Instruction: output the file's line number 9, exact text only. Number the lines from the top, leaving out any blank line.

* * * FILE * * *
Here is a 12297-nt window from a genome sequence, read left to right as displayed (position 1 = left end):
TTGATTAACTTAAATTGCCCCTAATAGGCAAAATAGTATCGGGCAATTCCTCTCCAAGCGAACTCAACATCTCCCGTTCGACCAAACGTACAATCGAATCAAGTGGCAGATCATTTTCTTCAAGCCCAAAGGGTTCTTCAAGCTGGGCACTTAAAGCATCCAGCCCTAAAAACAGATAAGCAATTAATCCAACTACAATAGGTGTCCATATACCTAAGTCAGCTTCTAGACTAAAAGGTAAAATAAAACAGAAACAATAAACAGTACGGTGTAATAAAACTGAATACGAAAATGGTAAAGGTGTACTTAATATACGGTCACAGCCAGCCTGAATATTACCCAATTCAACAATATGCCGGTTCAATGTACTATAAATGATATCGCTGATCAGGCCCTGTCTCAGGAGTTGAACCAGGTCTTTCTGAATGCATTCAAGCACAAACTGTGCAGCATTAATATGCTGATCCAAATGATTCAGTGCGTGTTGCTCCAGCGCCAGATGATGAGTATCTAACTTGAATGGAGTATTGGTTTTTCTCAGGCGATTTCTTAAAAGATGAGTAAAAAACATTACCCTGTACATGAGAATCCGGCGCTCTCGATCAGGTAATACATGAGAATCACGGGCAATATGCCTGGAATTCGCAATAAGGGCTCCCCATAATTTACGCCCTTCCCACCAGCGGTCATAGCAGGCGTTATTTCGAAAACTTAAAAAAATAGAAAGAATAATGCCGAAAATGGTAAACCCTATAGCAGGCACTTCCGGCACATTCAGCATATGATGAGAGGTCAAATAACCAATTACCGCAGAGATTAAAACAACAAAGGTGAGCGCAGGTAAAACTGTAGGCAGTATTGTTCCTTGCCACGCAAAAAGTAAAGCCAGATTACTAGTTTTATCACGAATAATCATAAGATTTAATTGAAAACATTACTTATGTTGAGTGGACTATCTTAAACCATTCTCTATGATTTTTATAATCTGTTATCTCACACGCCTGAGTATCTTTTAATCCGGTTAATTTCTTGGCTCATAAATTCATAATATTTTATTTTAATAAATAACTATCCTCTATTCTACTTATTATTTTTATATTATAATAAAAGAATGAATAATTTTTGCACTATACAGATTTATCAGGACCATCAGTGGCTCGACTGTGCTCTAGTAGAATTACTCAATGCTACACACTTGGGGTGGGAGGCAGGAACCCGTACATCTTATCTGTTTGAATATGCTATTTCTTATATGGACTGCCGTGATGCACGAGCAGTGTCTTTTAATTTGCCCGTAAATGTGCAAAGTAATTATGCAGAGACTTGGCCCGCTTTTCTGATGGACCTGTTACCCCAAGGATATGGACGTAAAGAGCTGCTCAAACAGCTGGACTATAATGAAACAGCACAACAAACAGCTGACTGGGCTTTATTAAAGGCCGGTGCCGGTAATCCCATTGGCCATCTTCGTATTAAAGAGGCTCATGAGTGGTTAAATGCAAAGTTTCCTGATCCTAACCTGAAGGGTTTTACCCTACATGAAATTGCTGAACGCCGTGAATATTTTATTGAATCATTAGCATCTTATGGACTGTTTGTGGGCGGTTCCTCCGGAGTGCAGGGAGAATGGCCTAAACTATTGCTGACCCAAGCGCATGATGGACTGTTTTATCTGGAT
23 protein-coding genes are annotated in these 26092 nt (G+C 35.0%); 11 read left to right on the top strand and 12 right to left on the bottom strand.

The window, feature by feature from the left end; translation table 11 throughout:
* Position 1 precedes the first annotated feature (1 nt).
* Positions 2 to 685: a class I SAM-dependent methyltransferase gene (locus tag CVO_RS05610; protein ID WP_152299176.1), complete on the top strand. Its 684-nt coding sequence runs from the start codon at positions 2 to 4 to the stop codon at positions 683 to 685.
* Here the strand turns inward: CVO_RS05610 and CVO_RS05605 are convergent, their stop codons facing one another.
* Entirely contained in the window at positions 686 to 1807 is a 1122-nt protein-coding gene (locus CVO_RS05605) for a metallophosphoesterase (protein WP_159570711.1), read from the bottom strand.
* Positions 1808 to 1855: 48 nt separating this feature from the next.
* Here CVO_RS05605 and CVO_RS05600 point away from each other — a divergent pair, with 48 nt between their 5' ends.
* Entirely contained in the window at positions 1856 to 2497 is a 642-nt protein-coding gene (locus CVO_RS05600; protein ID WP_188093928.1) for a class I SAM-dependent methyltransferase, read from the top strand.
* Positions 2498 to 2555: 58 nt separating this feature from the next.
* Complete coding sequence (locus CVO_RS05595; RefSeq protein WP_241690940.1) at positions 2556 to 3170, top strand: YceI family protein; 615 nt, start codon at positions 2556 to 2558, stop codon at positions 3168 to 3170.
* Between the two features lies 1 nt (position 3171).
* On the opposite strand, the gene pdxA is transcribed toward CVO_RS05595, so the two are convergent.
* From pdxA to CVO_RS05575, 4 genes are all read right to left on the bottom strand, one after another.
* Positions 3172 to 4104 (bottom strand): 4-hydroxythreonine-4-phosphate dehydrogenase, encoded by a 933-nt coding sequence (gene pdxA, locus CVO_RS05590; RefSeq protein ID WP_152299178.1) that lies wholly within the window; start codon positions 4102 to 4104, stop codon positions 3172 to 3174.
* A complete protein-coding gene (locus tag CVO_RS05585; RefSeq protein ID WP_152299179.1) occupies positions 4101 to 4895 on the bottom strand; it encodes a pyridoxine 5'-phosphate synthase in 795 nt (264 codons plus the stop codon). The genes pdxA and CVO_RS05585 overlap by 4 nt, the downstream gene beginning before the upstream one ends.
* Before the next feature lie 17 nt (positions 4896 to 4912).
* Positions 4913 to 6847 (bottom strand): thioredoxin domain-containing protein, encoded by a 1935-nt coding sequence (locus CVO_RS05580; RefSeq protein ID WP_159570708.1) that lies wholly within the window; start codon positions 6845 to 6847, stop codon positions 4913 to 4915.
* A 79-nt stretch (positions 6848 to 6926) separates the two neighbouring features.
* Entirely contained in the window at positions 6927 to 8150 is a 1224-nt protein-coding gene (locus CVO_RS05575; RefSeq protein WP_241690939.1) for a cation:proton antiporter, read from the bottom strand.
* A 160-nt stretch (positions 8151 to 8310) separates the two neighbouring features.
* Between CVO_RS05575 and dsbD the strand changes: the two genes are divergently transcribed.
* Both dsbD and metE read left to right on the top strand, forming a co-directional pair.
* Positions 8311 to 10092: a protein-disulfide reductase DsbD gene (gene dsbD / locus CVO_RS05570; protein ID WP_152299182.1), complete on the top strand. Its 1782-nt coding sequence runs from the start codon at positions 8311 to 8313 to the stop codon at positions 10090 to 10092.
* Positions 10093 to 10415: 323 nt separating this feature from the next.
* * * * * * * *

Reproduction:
* Positions 1808 to 1855: 48 nt separating this feature from the next.